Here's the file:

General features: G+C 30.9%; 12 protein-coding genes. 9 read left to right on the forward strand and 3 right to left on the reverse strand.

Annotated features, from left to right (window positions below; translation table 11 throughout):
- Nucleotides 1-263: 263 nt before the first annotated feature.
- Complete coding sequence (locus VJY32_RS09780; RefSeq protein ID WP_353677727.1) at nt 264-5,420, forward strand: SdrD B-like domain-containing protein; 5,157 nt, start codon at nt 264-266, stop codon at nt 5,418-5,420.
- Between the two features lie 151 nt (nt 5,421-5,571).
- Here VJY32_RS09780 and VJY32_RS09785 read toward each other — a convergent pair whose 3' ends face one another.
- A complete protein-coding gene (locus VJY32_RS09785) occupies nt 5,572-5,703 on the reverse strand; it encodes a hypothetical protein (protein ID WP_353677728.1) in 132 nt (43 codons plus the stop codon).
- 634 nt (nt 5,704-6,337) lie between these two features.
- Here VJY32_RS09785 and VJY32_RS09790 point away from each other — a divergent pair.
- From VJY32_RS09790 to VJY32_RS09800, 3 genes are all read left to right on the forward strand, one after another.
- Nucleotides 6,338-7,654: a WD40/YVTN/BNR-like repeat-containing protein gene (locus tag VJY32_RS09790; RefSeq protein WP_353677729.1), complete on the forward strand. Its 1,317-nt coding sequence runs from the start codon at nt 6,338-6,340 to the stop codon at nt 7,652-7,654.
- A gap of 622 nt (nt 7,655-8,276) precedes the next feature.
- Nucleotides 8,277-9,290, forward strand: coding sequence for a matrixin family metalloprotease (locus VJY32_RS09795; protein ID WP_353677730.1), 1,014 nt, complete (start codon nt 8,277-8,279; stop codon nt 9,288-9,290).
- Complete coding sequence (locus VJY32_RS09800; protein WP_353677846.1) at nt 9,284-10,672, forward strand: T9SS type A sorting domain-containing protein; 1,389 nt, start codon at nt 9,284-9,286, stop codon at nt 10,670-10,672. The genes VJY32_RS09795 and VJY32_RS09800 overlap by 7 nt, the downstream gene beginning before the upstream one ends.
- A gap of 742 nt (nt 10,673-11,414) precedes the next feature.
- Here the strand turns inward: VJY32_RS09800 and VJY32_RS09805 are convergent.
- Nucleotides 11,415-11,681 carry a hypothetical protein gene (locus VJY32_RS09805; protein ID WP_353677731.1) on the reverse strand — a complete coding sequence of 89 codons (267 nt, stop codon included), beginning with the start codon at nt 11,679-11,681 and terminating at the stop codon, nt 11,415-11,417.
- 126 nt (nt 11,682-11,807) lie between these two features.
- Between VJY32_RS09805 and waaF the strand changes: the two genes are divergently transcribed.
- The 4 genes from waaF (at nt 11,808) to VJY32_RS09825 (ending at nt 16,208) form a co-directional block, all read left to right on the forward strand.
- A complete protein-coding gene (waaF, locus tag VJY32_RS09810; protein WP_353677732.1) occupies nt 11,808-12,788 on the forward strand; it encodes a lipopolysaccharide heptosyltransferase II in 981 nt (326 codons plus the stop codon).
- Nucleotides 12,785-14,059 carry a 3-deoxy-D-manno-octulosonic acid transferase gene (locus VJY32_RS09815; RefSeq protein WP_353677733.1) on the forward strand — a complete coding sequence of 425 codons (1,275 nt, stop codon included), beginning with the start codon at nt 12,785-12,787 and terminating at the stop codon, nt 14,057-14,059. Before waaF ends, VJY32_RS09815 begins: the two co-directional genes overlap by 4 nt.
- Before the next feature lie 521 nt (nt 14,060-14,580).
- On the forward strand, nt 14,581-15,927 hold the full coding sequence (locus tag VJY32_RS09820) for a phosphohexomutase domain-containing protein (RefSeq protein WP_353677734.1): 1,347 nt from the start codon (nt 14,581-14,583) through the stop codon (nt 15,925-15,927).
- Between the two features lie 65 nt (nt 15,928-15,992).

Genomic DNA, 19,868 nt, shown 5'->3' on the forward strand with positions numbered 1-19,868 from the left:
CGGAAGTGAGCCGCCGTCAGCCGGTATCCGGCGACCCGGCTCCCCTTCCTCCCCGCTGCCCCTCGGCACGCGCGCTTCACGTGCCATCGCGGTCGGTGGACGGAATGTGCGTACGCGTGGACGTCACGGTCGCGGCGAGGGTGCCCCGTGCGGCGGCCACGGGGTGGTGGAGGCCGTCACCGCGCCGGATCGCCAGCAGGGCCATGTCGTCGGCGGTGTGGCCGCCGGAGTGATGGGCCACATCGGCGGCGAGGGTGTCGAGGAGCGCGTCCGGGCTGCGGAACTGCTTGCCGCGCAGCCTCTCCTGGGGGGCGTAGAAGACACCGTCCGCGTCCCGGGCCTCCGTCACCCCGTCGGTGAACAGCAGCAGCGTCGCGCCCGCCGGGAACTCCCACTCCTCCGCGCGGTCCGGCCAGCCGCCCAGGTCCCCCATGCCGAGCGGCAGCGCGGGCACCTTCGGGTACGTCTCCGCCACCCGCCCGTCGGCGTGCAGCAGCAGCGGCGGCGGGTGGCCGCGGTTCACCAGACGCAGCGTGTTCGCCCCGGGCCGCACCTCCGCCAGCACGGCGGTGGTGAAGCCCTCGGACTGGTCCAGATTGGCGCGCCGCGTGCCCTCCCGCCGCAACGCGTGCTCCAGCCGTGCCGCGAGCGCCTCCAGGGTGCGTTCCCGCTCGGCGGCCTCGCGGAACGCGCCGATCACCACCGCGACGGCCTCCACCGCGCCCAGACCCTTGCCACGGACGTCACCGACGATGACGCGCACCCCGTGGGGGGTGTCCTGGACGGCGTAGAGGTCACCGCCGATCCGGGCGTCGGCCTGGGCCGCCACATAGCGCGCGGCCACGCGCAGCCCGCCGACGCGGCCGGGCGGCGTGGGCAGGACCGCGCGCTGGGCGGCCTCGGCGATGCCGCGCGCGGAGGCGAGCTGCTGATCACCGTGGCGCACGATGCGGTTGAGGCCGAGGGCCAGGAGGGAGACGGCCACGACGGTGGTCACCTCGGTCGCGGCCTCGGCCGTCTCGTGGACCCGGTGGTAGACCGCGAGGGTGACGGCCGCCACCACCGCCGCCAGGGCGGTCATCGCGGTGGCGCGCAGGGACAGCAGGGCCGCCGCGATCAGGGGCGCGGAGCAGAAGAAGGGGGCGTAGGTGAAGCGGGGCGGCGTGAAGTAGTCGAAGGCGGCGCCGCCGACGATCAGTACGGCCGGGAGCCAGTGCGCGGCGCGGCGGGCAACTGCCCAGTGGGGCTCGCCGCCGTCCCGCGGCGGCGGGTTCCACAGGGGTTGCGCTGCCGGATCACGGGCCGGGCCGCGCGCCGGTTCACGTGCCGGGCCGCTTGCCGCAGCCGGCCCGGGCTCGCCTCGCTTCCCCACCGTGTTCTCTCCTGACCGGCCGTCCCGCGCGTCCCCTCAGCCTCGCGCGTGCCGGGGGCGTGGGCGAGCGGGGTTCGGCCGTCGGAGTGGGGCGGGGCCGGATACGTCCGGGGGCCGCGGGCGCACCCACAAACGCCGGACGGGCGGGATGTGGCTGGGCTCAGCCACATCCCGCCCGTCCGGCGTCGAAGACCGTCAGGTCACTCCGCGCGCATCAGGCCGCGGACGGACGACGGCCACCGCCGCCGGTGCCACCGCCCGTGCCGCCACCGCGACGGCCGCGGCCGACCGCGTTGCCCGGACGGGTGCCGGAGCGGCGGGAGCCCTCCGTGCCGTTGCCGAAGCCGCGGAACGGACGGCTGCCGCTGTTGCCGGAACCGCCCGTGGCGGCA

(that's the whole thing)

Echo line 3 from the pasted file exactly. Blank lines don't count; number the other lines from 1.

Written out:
- Nucleotides 1-263: 263 nt before the first annotated feature.